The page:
Ipsilateral and Contralateral Torque Responses to Bilateral and Unilateral Maximal, Fatiguing, Isokinetic Leg Extensions

Tyler J. Neltner, John Paul V. Anders, Joshua L. Keller, Robert W. Smith, Terry J. Housh, Richard J. Schmidt, Glen O. Johnson


Background: Few studies have compared performance fatigability (PF) for bilateral versus unilateral isokinetic tasks. Objectives: The purpose of this study was to examine: Mode-specific testing responses to isokinetic fatigue, differences in PF between bilateral and unilateral leg extensions, and the effects of fatiguing, unilateral, dynamic leg extensions on contralateral isokinetic peak torque (PT) and maximal voluntary isometric contraction (MVIC). Methods: Eight men (mean ± SD: age= 22.5 ± 2.5 yr.) completed pre- and post-testing for PT and MVIC following 50 bilateral, unilateral right or left leg maximal, isokinetic leg extensions at 180°·s-1, on three separate days. Fatigue-induced decreases in PT and MVIC were used to quantify PF. The data were analyzed with a 4-way repeated measures ANOVA, follow up, and post-hoc analyses. Results: The results indicated that there were no differences (p > 0.05) in PF for the bilateral versus unilateral fatiguing tasks, decreases in PT (p < 0.001 - 0.016; d = 0.54 - 2.58) and MVIC (p < 0.001 - 0.006; η2p = 0.682 - 0.962) for the exercised legs during unilateral fatigue, and a contralateral increase (p = 0.007) in PT following the right leg fatiguing task. Conclusion: The results indicated that PT was more sensitive to fatiguing isokinetic tasks than was MVIC. In addition, there was a facilitation of PT in the contralateral leg following unilateral right leg fatigue. The differences in PT and MVIC testing may be attributable to the timing and/or relative contributions of peripheral and central fatigue.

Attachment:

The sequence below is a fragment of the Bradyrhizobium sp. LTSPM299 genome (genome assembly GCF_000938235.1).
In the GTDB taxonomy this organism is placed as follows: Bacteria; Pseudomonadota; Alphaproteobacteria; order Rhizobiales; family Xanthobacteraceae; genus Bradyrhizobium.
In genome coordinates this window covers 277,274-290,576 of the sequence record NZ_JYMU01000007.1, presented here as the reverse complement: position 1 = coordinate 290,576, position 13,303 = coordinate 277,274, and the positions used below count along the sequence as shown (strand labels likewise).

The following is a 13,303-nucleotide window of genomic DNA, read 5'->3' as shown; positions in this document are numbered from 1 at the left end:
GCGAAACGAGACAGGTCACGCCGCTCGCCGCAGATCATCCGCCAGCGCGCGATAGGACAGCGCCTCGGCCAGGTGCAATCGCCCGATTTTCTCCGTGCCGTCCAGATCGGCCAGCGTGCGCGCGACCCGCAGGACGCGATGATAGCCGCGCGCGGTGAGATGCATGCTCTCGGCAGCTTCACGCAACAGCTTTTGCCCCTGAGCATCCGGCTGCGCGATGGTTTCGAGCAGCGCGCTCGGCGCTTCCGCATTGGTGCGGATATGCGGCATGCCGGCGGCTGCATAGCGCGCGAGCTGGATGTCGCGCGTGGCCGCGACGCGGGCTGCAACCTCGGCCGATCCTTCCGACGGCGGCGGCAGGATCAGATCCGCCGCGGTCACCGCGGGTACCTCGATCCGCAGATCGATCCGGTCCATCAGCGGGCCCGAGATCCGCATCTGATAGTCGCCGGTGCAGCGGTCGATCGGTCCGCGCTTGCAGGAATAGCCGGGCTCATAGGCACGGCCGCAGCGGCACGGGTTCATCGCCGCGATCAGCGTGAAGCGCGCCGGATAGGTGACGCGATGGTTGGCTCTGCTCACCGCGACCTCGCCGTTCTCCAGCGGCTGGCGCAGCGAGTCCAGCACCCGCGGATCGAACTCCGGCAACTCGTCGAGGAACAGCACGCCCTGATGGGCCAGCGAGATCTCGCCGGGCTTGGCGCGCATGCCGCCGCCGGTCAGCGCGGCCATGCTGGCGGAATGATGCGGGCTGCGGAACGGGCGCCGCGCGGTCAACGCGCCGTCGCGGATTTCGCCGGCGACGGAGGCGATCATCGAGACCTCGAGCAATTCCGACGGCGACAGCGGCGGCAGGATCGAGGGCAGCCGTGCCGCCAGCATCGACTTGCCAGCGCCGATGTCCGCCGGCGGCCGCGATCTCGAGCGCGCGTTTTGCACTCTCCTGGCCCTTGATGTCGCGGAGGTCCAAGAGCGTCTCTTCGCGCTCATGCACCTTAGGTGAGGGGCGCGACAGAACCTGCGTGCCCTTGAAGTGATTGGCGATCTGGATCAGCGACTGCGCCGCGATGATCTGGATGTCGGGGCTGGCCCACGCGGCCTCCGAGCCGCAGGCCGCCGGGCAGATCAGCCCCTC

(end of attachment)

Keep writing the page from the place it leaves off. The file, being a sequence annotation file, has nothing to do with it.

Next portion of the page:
Muscle Fatigue, Isometric Contraction, Muscle Strength, Torque, Physical Exertion

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